FIG. 2 shows in schematic form a system for regulating the interpulse periods of a train of pulses suitable for use as to control the effective drive current of a motor so as to enable control of the motor drive in the manner outlined above. An oscillator 1 is arranged to deliver constant frequency pulses to a timing counter 2. The timing counter 2 has a further group of input lines 3 connected to a control matrix 4, the lines 3 carrying signals from the matrix 4 to preset as required the initial count in the counter 2. The control matrix is connected by lines 9 to a step counter 5 which causes the matrix 4 to select different combinations of lines 3 to represent different preset values. A carry output line 6, from the timing counter 2 is connected to the step counter 5 and to the motor drive circuitry 7. The whole arrangement is set into action in response to a start signal applied over a line 8 from for example, a computer.

The start signal sets or resets the step counter 5, prepares the motor drive circuitry 7 and starts the oscillator 1. The oscillator 1 generates pulses at a frequency greater by a factor of say r, than the lowest frequency of pulses required. The counting capacity or effective radix of the timing counter 2 is made equal to r, so that, in the absence of a preset value the counter 2 produces an overflow or carry output pulse or signal on the line 6 once for every r input pulses. Thus, in the absence of a preset value the counter 2 recycles continuously and produces carry output pulses spaced at the required maximum interpulse period, the carry output pulses being passed directly to the motor drive circuitry 7.

Thus, following the start signal, the step counter 5 is set to zero and all selection lines 9 to the control matrix 4 are released, with the result that no preset value is specified by the matrix 4. Consequently the first carry-output signal on line 6 occurs after the maximum interpulse period. This first carry-output signal is also applied to step the step counter 5 to a count of one, and the first of the output lines 9 from the counter 5 then carries a signal. The control matrix 4 is for example, a diode matrix in which sets of row and column lines are coupled selectively by diodes. Thus, if a particular row line 9 is selected to carry, say, a low signal, those column lines 3 which are connected by diodes to the selected row line 9 also go low, while the remainder of the lines 3 remain high. Thus the selection of the different row wires 9 in succession or combinations of wires 9 as the count in counter 5 is advanced produces successively different preset values on the lines 3 which values are applied to the timing counter 2. The entry of a preset value into the counter 2 causes shortening of the time period before the next carry-output pulse is generated by a time interval equal to that occupied by a number of oscillator pulses equivalent to the number of pulses then necessary to produce a carry output. Thus, the choice of diode connections within the matrix 4 enables the selection of successive lines 9 in response to successive carry-output pulses to so select preset values on the lines 3 that any required succession of inter-pulse spacings of signals on the line 6 may be obtained, permitting, for example, a motor drive cycle consisting of an acceleration phase, followed by a period of constant velocity, followed by a deceleration phase.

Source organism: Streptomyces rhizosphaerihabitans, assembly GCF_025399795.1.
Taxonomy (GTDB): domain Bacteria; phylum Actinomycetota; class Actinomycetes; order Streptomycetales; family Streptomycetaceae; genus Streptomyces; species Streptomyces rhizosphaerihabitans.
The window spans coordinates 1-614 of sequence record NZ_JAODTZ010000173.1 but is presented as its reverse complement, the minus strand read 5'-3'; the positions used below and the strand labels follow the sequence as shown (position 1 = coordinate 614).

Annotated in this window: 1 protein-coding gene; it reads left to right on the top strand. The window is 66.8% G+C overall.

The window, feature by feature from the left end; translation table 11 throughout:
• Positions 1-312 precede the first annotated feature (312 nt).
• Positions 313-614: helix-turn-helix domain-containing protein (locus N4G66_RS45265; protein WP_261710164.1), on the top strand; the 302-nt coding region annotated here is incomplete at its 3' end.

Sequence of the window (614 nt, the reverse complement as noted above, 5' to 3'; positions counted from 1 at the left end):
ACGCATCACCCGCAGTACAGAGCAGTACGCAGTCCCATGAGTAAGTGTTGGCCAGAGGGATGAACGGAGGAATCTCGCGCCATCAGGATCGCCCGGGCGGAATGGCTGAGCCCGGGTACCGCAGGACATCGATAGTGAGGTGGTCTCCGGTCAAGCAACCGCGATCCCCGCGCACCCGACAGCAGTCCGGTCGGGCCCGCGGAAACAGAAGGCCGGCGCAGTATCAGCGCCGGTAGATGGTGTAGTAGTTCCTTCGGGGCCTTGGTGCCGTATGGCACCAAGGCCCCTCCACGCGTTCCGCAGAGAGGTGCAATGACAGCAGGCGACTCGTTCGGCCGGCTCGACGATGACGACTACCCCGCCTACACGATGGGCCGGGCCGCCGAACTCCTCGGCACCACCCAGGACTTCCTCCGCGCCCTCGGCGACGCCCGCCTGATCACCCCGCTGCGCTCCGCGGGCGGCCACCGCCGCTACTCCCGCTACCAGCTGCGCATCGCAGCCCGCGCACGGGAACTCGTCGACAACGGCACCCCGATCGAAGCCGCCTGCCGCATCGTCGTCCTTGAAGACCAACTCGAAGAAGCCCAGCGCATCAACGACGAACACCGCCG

In practice, the critical phases for motor speed control are usually the acceleration and deceleration phases. Furthermore, where the duration of total movement is variable, it becomes necessary to devote a considerable amount of the matrix merely to produce a series of unvarying preset values to cover the period of constant velocity and further complex circuitry to adjust the number of constant velocity steps to cater for varying degrees of total movement. An alternative version of the basic arrangement of FIG. 2 will now be described in connection with a speed control arrangement particularly suited for the control of a stepping motor in a paper feeding environment. Such an arrangement is shown in FIG. 3.